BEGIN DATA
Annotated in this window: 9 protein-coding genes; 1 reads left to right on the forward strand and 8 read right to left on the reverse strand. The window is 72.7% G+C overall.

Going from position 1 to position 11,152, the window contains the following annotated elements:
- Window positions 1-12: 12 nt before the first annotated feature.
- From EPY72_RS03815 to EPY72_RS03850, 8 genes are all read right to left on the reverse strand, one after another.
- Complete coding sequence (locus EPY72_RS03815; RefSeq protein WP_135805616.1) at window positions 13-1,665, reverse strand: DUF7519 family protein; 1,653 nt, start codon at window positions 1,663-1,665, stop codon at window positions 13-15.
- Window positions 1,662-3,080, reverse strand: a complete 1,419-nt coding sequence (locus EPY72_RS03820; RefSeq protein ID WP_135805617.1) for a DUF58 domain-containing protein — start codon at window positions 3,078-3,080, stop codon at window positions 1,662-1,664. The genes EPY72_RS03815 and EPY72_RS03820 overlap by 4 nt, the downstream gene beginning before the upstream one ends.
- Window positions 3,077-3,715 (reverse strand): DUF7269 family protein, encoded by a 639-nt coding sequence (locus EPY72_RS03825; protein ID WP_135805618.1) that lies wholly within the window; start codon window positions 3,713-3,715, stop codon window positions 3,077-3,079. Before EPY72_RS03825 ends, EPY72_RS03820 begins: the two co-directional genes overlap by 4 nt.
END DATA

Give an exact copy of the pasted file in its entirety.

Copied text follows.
Annotated in this window: 9 protein-coding genes; 1 reads left to right on the forward strand and 8 read right to left on the reverse strand. The window is 72.7% G+C overall.

Going from position 1 to position 11,152, the window contains the following annotated elements:
- Window positions 1-12: 12 nt before the first annotated feature.
- From EPY72_RS03815 to EPY72_RS03850, 8 genes are all read right to left on the reverse strand, one after another.
- Complete coding sequence (locus EPY72_RS03815; RefSeq protein WP_135805616.1) at window positions 13-1,665, reverse strand: DUF7519 family protein; 1,653 nt, start codon at window positions 1,663-1,665, stop codon at window positions 13-15.
- Window positions 1,662-3,080, reverse strand: a complete 1,419-nt coding sequence (locus EPY72_RS03820; RefSeq protein ID WP_135805617.1) for a DUF58 domain-containing protein — start codon at window positions 3,078-3,080, stop codon at window positions 1,662-1,664. The genes EPY72_RS03815 and EPY72_RS03820 overlap by 4 nt, the downstream gene beginning before the upstream one ends.
- Window positions 3,077-3,715 (reverse strand): DUF7269 family protein, encoded by a 639-nt coding sequence (locus EPY72_RS03825; protein ID WP_135805618.1) that lies wholly within the window; start codon window positions 3,713-3,715, stop codon window positions 3,077-3,079. Before EPY72_RS03825 ends, EPY72_RS03820 begins: the two co-directional genes overlap by 4 nt.